He adds that we can learn from other water-stressed countries. For instance, Namibia has kept its water consumption low, with Windhoek becoming a case study in treating sewage water into drinking quality. Israel, Australia, California and Oman provide examples of successful dual reticulation – where two separate pipe systems deliver water, one with potable water for human consumption and the other one with grey water for flushing toilets, irrigation and other outdoor uses.
‘In particular, we have to stop the flushing of drinking water down the toilets,’ says Rodrigues, who explains that Rabie’s new residential buildings are being designed with dual plumbing systems that use non-potable water for the toilets. This ‘fit for purpose’ concept is already common in other sectors, such as agriculture, mining and power generation. In the past, most water was treated to drinking standard, but it makes more sense to use only the lowest possible water quality that is required for each specific use. This keeps costs down and frees up high-quality water for human consumption, according to De Lange.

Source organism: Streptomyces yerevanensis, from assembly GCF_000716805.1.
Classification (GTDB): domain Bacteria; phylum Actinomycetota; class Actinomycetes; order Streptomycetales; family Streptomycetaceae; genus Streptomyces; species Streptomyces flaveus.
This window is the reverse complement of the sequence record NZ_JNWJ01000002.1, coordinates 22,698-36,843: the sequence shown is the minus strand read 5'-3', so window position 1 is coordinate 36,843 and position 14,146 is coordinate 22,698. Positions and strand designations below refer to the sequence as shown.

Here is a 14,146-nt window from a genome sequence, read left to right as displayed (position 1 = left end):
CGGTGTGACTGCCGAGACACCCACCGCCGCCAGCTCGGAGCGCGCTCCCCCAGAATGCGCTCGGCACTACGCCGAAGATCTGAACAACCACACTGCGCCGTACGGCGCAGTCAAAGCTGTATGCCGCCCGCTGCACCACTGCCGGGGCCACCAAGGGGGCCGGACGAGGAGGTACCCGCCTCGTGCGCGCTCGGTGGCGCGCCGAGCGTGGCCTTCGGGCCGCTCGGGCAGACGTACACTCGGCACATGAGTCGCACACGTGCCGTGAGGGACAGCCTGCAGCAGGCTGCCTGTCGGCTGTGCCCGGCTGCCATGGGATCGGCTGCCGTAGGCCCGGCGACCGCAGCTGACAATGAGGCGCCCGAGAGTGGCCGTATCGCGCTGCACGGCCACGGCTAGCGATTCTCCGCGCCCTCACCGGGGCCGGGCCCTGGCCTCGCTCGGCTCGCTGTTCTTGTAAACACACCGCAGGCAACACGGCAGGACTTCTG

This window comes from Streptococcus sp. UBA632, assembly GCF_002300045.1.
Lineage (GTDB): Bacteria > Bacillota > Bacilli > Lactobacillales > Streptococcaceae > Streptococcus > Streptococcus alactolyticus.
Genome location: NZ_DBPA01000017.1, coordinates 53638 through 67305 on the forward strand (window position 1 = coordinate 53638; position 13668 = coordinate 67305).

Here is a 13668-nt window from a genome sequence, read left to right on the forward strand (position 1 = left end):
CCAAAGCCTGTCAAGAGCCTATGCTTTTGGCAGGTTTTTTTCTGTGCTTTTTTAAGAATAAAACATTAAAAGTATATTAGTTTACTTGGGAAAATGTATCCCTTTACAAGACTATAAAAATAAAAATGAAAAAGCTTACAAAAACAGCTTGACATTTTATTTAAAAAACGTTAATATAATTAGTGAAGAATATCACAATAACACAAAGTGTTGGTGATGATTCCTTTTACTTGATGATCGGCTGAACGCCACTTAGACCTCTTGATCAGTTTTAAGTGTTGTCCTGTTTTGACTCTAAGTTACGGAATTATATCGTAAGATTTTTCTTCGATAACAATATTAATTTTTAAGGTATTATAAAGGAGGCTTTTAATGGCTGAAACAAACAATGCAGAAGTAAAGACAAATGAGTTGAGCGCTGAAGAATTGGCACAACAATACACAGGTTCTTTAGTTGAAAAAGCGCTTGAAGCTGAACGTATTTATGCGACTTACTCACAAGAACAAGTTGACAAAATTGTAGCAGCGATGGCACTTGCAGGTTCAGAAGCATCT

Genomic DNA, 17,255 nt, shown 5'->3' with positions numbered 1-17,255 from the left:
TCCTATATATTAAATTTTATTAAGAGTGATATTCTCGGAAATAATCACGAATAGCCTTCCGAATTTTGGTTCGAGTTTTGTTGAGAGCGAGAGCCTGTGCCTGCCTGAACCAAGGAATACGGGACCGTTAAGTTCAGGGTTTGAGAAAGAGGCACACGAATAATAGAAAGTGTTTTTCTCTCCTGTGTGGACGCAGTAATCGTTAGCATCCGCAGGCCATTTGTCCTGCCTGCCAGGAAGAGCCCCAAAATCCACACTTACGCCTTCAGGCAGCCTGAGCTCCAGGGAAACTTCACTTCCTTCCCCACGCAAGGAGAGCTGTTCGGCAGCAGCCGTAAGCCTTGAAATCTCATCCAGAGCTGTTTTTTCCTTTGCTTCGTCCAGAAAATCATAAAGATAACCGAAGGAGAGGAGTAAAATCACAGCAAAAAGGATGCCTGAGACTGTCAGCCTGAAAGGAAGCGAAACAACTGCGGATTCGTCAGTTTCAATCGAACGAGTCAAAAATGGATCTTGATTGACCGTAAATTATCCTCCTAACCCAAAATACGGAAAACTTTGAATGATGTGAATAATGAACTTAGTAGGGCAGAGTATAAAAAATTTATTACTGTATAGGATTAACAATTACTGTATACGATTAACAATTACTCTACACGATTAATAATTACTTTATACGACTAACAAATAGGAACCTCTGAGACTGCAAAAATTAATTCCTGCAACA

The state of affairs facing Cape Town has crystallised the situation but it is apparent that SA has been living beyond its water means for some time. Behaviour concerning use of the resource needs to change – quickly.
The possibility of a city running out of water is a scary thought. But if tackled correctly, the country’s dry circumstances could evolve into a catalyst for a more sustainable future.